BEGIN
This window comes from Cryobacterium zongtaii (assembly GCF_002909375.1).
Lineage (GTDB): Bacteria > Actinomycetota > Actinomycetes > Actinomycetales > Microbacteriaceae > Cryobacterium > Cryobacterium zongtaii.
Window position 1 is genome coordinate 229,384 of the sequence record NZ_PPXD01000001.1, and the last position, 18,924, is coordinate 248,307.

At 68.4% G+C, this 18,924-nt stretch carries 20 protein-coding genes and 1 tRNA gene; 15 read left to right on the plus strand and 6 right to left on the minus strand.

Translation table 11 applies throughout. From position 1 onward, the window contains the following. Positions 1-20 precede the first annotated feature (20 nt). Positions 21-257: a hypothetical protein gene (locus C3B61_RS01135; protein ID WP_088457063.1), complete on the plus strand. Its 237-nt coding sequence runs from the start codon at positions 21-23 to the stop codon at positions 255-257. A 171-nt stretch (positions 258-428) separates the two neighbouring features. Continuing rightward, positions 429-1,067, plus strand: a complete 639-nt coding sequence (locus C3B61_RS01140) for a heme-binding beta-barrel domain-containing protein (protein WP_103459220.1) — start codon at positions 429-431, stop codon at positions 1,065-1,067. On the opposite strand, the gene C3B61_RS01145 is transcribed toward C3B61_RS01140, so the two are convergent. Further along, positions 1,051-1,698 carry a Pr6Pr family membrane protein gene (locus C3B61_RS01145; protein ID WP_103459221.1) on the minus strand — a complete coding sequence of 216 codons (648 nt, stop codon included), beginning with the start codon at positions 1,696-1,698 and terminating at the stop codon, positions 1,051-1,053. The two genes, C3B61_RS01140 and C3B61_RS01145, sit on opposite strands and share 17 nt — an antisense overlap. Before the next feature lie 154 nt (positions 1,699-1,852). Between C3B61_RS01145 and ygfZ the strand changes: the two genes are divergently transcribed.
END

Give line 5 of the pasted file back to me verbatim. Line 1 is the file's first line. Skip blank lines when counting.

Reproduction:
Translation table 11 applies throughout. From position 1 onward, the window contains the following. Positions 1-20 precede the first annotated feature (20 nt). Positions 21-257: a hypothetical protein gene (locus C3B61_RS01135; protein ID WP_088457063.1), complete on the plus strand. Its 237-nt coding sequence runs from the start codon at positions 21-23 to the stop codon at positions 255-257. A 171-nt stretch (positions 258-428) separates the two neighbouring features. Continuing rightward, positions 429-1,067, plus strand: a complete 639-nt coding sequence (locus C3B61_RS01140) for a heme-binding beta-barrel domain-containing protein (protein WP_103459220.1) — start codon at positions 429-431, stop codon at positions 1,065-1,067. On the opposite strand, the gene C3B61_RS01145 is transcribed toward C3B61_RS01140, so the two are convergent. Further along, positions 1,051-1,698 carry a Pr6Pr family membrane protein gene (locus C3B61_RS01145; protein ID WP_103459221.1) on the minus strand — a complete coding sequence of 216 codons (648 nt, stop codon included), beginning with the start codon at positions 1,696-1,698 and terminating at the stop codon, positions 1,051-1,053. The two genes, C3B61_RS01140 and C3B61_RS01145, sit on opposite strands and share 17 nt — an antisense overlap. Before the next feature lie 154 nt (positions 1,699-1,852). Between C3B61_RS01145 and ygfZ the strand changes: the two genes are divergently transcribed.